What is the Average Annual Growth Rate (AAGR)?
The average annual growth rate (AAGR) is the average annual appreciation in the value of an investment asset, portfolio, or cash flow. It is determined by taking the numerical mean of specified or calculated year-on-year growth rates.
The average annual growth rate is used for many fields – for example, in economics, in which AAGR provides a clear understanding of shifts in economic performance (e.g. actual GDP growth rate).
The AAGR is normally presented as a percentage.
- The average annual growth rate (AAGR) is the average increase or decrease in the value of an investment asset, portfolio, or cash flow over a specified period of time.
- The AAGR is determined by taking the numerical mean of specified year-on-year growth rates.
- The AAGR can be estimated for any investment; however, it will not provide any indication of the potential risk of the investment, as determined by its price fluctuations.
Uses of the Average Annual Growth Rate (AAGR)
The AAGR is useful in assessing long-term trends. It is relevant to nearly any form of financial metric analysis, such as the growth rate of earnings, sales, cash flow, expenditures, etc., to give investors an indication of the direction in which the firm is going. The AAGR depicts, on average, what the annual returns have been.
Annual Average Growth Rate = [(Growth Rate)y + (Growth Rate)y+1 + … (Growth Rate)y+n] / N
- Growth Rate (y) – Growth rate in year 1
- Growth Rate (y + 1) – Growth rate in the next year
- Growth Rate (y + n) – Growth rate in the year “n”
- N – Total number of periods
How the AAGR is Calculated
The AAGR is a benchmark for calculating the average return on investments over a number of years. Essentially, it is the basic average growth rates of return for a sequence of periods (years).
To compute the average, the growth rate for each individual time period in the series must be computed. It can be done by using the basic formula below:
Growth Rate Percentage = ((EV / BV) – 1) x 100%
- EV is the ending value
- BV is the beginning value
Once the growth rate percentages for each time period have been calculated, they are added together and divided by the total number of the time periods, giving the AAGR.
One point to always take into consideration is that the periods used should be equal in length when calculating the growth rates. These time periods can be year-on-year, month-on-month, quarterly, etc., depending on the specific needs of the person or firm computing the growth rates.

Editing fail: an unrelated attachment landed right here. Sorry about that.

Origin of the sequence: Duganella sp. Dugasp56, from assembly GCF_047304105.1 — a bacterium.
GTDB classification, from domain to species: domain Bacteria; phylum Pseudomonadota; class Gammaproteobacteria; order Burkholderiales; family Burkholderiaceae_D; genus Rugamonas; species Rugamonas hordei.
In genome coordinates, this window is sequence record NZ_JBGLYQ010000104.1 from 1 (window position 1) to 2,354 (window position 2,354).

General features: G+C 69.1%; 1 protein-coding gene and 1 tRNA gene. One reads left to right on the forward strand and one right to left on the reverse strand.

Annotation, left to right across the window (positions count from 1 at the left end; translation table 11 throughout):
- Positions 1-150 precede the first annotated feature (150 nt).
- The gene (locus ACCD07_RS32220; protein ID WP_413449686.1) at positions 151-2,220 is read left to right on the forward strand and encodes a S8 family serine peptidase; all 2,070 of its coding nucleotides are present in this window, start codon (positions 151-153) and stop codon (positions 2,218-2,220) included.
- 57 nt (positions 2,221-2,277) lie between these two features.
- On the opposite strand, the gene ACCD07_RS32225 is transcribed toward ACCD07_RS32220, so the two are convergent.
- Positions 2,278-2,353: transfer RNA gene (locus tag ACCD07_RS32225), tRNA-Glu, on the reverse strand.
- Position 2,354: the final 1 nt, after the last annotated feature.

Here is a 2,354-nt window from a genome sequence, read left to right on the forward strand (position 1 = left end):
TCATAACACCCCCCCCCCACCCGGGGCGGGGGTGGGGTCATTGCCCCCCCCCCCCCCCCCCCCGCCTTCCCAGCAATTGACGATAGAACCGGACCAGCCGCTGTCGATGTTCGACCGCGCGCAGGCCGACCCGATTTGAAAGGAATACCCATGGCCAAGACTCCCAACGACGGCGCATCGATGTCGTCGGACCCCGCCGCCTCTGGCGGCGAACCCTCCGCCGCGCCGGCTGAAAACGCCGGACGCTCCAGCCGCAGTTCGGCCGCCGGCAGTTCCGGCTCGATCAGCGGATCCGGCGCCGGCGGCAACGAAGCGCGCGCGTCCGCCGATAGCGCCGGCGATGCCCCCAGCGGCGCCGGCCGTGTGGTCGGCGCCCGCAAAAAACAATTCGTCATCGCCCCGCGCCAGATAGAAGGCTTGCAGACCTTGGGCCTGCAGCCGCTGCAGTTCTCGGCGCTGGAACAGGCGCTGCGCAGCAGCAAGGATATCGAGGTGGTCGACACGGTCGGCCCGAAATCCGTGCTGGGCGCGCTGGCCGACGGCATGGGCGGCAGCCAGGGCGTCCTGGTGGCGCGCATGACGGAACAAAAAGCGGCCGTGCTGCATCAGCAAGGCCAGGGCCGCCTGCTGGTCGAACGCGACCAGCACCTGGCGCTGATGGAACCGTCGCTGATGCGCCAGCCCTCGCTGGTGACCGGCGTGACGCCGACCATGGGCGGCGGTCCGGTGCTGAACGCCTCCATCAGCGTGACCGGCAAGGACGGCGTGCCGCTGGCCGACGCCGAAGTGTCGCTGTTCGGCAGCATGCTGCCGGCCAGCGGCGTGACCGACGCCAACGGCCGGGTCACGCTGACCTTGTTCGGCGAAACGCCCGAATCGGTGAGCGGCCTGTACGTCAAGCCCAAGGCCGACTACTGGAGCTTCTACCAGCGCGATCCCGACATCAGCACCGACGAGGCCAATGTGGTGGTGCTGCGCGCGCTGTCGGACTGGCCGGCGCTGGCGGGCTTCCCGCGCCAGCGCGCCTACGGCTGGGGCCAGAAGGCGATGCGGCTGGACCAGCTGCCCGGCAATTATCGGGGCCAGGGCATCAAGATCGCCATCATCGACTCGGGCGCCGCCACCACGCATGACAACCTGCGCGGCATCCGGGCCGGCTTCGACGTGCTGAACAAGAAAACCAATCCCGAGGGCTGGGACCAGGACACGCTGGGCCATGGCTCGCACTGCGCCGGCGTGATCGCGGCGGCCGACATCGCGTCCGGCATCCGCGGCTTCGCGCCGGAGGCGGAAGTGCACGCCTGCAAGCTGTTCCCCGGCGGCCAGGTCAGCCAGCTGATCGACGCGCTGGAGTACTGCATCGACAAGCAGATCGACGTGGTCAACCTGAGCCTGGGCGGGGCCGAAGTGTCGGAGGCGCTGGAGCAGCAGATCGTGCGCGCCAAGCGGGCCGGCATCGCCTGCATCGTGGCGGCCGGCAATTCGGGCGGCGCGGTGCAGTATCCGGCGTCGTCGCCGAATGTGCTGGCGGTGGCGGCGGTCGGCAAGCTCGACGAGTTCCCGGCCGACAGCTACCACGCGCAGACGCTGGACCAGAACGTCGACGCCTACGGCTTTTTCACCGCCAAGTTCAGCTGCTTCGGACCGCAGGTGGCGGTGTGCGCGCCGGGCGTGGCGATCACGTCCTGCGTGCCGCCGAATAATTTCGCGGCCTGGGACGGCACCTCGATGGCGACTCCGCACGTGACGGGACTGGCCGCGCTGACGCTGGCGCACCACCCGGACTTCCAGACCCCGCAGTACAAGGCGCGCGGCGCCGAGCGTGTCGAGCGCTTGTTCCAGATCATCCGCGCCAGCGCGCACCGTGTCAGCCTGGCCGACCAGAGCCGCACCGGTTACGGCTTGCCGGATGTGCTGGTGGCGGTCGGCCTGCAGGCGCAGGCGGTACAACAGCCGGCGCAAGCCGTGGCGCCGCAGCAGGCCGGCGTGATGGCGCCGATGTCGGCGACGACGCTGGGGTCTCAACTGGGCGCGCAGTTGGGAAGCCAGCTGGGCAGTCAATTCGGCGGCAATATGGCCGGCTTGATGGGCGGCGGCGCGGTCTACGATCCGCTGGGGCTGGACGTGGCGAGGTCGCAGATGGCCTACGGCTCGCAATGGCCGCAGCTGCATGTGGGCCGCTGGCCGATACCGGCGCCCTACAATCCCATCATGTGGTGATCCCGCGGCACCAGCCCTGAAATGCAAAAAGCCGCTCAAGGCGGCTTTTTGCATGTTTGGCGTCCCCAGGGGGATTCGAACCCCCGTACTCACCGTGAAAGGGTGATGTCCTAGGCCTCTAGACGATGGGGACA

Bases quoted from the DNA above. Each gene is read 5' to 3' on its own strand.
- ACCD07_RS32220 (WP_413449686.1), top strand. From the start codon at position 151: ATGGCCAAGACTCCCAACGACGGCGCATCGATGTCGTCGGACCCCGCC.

Given the following annual revenues for ABC Company:
Year 1: $250,000
Year 2: $356,000
Year 3: $390,000
Year 4: $395,000
Year 5: $400,000
Year 6: $358,000
Year 7: $320,000
Using the growth rate formula above, the growth rates from Years 1 to 7 can be computed as:
Y1: 0, because there is no preceding time period
Y2: [(356,000/250,000)-1] x 100% = 42.4%
Y3: [(390,000/356,000)-1] x 100% = 9.7%
Y4: [(395,000/390,000)-1] x 100% = 101.3%
Y5: [(400,000/395,000)-1] x 100% = 101.3%
Y6: [(358,000/400,000)-1] x 100% = -10.5%
Y7: [(320,000/358,000)-1] x 100% = -10.6%
And the AAGR is calculated as:
Sum of Growth Rates = [42.4 % + 9.7 % + 101.3 % + 101.3 % + (-10.5 %) + (-10.6 %)]
AAGR = 233.6 % / 7
The average annual growth rate for ABC Company is 33.4%.
Average Annual Growth Rate (AAGR) Restrictions in Financial Analysis
Consider a portfolio that grows by 25% in the first year and 12% in the following year. The average annual growth rate (AAGR) would be calculated as 18.5%. The fluctuations in the return rate of the portfolio between the start of the first year and the end of the year are not taking into consideration the average annual growth rate calculation.
It can lead to certain mistakes in the estimation. Since AAGR is an average of the annual returns, the metric does not provide an estimate of the total risk associated with an investment, as estimated by the instability of its price. Basically, AAGR can be estimated for any investment; however, it will not provide any indication of the potential risk of the investment.
Furthermore, AAGR does not accommodate the effects of compounding, as it is a linear metric. An analysis can show that an investment has grown by an average of n percent per year, whilst missing the fluctuations that may have occurred during the time period series.
Ideal for showing trends, AAGR can also be deceptive to investors since it does not adequately reflect changing financial trends. Also, the growth of an investment can be overestimated.
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